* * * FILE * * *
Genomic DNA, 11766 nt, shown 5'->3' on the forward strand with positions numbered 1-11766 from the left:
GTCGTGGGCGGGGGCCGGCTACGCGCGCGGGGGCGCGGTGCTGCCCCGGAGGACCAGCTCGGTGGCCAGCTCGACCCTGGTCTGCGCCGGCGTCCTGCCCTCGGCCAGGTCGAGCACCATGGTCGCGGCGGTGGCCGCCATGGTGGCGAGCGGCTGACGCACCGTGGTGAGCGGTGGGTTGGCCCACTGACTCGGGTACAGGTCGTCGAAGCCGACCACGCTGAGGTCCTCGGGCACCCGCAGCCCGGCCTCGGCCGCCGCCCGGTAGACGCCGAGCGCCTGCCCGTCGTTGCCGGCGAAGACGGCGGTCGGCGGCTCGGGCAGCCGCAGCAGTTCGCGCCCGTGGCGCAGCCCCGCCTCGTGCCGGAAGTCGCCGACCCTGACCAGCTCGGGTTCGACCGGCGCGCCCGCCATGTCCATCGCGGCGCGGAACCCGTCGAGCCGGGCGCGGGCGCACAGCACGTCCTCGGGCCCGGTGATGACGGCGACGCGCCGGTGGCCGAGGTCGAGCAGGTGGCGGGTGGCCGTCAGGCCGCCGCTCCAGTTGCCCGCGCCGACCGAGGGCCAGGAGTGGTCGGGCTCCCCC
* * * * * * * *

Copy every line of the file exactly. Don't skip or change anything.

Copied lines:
Genomic DNA, 11766 nt, shown 5'->3' on the forward strand with positions numbered 1-11766 from the left:
GTCGTGGGCGGGGGCCGGCTACGCGCGCGGGGGCGCGGTGCTGCCCCGGAGGACCAGCTCGGTGGCCAGCTCGACCCTGGTCTGCGCCGGCGTCCTGCCCTCGGCCAGGTCGAGCACCATGGTCGCGGCGGTGGCCGCCATGGTGGCGAGCGGCTGACGCACCGTGGTGAGCGGTGGGTTGGCCCACTGACTCGGGTACAGGTCGTCGAAGCCGACCACGCTGAGGTCCTCGGGCACCCGCAGCCCGGCCTCGGCCGCCGCCCGGTAGACGCCGAGCGCCTGCCCGTCGTTGCCGGCGAAGACGGCGGTCGGCGGCTCGGGCAGCCGCAGCAGTTCGCGCCCGTGGCGCAGCCCCGCCTCGTGCCGGAAGTCGCCGACCCTGACCAGCTCGGGTTCGACCGGCGCGCCCGCCATGTCCATCGCGGCGCGGAACCCGTCGAGCCGGGCGCGGGCGCACAGCACGTCCTCGGGCCCGGTGATGACGGCGACGCGCCGGTGGCCGAGGTCGAGCAGGTGGCGGGTGGCCGTCAGGCCGCCGCTCCAGTTGCCCGCGCCGACCGAGGGCCAGGAGTGGTCGGGCTCCCCC